Religious Studies

Bachelor of Arts - BA

  • Concentration in Church Ministry
  • Concentration in Christian Tradition
  • Comprehensive overview of religious traditions

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For students majoring or minoring in religious studies, the department offers a wide range of study of the beliefs, practices, and values of Christianity and Judaism as well as other religious traditions. While special attention is given to the Catholic tradition, the offerings are broad enough to benefit you in your own search for religious meaning and for a basis in making ethical decisions. You'll graduate with general knowledge in scripture, morality, sacraments, and spirituality, and perhaps even a background in ministry. You'll be prepared to carry out Marywood's goal for all students: learning to live responsibly in an interdependent world.

More About This Degree

Sr. Mary Ann Zimmer, N.D., Ph.D.
Courses: Modern Belief (RST 112), Introduction to the Bible (RST 201), Jesus and the Gospels (RST 204)
Rev. Virginia Ann Miner, M.Div.
Courses: Modern Belief (RST 112), The Church Today (RST 214)
Rev. William Campbell, S.T.D.
Courses: Modern Belief (RST 112), The Church Today (RST 214)

Tamara Amosson, MA
Courses: Modern Belief and Social Morality/National Issues
This is just a sample of our Religious Studies faculty - see them all!

Most graduates go directly into such fields as youth ministry and teaching religion while pursuing graduate study. Recently, graduates have gone on to Notre Dame, Boston College, and Catholic University.

Undergraduate Admissions Requirements

  • Official SAT and/or ACT scores
  • Completed application
  • Essay
  • Official transcripts
  • Letter of recommendation

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For the B.A. in Religious Studies, 36 credit hours are required in the major, 18 of which must be earned at Marywood. Transferred credits are applied to the major with department approval. The maximum number of total credits needed to graduate with a B.A. in Religious Studies is 126. 

The following courses are required for all Religious Studies majors:

R ST 112 Modern Belief
R ST 201 Introduction to the Bible
R ST 213 Jesus in Contemporary Perspective
R ST 214 The Church Today
R ST 215 Foundations of Christian Morality
R ST 225 Sacraments in Practice

Under faculty advisement, a Religious Studies major has the option of pursuing one of two areas of concentration:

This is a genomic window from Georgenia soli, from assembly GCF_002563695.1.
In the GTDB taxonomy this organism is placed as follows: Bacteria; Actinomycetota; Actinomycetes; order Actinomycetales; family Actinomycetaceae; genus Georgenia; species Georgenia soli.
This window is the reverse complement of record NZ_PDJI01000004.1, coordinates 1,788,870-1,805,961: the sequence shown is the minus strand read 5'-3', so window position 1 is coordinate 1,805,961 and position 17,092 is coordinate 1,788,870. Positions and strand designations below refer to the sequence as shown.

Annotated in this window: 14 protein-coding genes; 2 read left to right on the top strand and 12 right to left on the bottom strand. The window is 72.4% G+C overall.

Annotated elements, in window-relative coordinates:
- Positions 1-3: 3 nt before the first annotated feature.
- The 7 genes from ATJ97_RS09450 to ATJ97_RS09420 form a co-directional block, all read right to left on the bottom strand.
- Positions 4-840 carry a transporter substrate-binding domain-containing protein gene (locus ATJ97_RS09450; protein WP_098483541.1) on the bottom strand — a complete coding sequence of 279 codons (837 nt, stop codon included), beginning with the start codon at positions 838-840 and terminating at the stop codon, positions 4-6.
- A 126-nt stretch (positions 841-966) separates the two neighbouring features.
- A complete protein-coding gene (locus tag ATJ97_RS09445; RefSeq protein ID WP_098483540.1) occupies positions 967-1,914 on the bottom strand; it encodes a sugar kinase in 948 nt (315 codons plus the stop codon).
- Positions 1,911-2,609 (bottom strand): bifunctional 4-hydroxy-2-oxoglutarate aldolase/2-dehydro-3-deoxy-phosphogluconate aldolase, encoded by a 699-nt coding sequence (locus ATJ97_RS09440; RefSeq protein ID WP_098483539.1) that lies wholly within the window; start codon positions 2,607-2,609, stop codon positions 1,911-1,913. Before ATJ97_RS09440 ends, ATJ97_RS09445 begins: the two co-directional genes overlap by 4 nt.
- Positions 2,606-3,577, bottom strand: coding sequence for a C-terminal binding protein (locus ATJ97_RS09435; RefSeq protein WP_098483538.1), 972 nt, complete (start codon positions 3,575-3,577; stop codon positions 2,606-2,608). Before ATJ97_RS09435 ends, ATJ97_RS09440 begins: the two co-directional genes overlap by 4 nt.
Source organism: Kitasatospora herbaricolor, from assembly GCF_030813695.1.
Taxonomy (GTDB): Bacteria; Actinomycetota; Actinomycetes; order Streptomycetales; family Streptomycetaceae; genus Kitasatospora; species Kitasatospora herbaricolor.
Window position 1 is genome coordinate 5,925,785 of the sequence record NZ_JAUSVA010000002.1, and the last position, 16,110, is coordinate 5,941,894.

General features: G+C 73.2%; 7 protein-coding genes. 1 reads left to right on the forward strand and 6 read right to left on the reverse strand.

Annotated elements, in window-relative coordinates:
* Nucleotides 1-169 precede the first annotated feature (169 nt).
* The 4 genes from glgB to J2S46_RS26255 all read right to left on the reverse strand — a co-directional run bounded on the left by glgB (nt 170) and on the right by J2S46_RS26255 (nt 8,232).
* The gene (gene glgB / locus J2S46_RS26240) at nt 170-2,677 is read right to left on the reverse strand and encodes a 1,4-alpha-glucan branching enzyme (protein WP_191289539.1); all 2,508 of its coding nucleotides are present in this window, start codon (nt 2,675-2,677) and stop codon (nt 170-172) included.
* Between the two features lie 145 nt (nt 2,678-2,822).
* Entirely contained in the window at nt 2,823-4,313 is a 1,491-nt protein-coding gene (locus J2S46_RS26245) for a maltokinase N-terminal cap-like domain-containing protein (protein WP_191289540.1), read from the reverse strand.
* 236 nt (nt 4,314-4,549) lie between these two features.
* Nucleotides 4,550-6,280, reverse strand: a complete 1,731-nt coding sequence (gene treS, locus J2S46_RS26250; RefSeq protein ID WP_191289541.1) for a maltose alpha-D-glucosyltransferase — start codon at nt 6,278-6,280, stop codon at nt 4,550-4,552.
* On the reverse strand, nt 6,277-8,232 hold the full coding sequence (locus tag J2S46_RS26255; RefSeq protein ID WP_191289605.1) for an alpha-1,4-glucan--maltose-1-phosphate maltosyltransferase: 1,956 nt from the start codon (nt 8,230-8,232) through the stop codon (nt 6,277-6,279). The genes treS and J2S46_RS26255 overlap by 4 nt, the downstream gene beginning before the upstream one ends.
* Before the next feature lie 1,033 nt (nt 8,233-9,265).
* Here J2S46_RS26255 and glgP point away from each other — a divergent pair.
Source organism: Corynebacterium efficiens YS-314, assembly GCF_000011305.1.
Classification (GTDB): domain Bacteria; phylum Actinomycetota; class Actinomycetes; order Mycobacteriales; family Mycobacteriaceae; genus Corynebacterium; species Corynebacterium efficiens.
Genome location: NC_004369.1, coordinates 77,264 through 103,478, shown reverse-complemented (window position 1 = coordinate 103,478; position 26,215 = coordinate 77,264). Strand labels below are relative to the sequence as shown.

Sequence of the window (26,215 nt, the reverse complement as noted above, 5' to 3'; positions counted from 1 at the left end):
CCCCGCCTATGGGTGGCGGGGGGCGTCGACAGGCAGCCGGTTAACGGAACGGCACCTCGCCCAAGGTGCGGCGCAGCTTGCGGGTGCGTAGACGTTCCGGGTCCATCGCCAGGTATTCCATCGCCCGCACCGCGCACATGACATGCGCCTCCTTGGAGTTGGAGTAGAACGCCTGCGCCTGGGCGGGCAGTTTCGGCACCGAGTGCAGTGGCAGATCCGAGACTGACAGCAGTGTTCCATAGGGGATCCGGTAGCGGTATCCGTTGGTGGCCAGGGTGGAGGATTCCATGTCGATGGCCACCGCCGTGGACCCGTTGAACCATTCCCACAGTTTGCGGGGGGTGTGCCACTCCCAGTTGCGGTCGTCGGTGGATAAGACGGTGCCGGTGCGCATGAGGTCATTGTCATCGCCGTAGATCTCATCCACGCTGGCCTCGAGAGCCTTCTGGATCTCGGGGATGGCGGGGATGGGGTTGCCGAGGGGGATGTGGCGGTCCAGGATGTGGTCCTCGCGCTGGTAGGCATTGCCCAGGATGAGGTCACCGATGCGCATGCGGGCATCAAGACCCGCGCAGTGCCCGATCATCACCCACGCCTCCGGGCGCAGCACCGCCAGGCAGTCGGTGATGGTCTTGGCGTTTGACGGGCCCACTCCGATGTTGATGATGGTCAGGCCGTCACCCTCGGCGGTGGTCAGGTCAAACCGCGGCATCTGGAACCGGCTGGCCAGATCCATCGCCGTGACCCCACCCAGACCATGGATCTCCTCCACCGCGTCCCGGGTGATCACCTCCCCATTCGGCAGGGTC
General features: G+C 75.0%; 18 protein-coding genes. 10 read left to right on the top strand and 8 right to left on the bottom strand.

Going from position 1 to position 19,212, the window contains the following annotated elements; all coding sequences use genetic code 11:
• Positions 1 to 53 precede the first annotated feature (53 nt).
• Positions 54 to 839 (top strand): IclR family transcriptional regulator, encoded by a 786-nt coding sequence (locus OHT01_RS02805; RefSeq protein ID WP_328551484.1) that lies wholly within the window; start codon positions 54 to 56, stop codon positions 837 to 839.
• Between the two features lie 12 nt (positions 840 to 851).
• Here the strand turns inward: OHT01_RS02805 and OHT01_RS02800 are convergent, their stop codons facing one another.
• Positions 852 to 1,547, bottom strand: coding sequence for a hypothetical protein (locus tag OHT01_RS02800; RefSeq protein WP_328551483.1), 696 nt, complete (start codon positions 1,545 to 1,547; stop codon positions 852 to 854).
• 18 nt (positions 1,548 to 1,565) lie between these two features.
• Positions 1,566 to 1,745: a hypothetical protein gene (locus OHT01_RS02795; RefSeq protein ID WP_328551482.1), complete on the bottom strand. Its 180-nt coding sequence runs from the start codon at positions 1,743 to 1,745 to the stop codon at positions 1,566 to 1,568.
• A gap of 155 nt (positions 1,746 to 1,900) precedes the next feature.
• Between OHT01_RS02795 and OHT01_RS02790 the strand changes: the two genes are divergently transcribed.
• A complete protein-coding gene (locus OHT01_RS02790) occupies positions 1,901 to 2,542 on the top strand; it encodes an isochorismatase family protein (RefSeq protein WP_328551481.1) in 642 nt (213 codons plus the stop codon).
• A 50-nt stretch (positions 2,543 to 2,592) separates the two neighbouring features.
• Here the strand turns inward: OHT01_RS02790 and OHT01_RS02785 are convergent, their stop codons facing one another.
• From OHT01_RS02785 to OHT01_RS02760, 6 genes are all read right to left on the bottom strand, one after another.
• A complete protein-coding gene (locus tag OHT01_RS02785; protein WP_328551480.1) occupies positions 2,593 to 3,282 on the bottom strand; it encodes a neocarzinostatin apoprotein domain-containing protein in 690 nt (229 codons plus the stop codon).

Concentration 1 is for majors who, upon graduation, intend to engage in some form of church ministry (e.g., as directors of religious education, teachers of religion, and youth ministers).

Courses required for Concentration 1:

R ST 340 Seminar: Religion and Education
R ST 342 Seminar: Church Ministry
R ST 443 Directed Field Experience

Concentration 2 is for majors desiring to concentrate their study in the Christian tradition.

Courses required for Concentration 2:

R ST 205 Seminar; Readings in the Theology of Radical Human Existence
R ST 340 Seminar: Religion and Education
R ST 342 Seminar: Church Ministry
R ST 444 Senior Research

In addition, nine credit hours in Religious Studies electives must also be completed in each concentration.

Both concentrations prepare a student for graduate work. Majors are encouraged to complement their studies with specific cognate courses from other departments that relate to their particular interests and needs; for example, majors in Concentration 1 are advised to schedule PSY 251, Developmental Psychology; EDUC 311, Educational Psychology, and EDUC 414, Social Foundations of Education.

Students who are either majoring or minoring in Religious Studies and meet nationally established criteria will be invited to membership in Marywood’s chapter of Theta Alpha Kappa, National Honor Society for Theology/Religious Studies.

CAPSTONE REQUIREMENT: Because the ability to integrate interdisciplinary resources is essential to the program, a capstone paper is required in the last course the student takes to meet the program requirements. The parameters of this capstone paper will be negotiated by the student to the satisfaction of the course professor at the beginning of the course.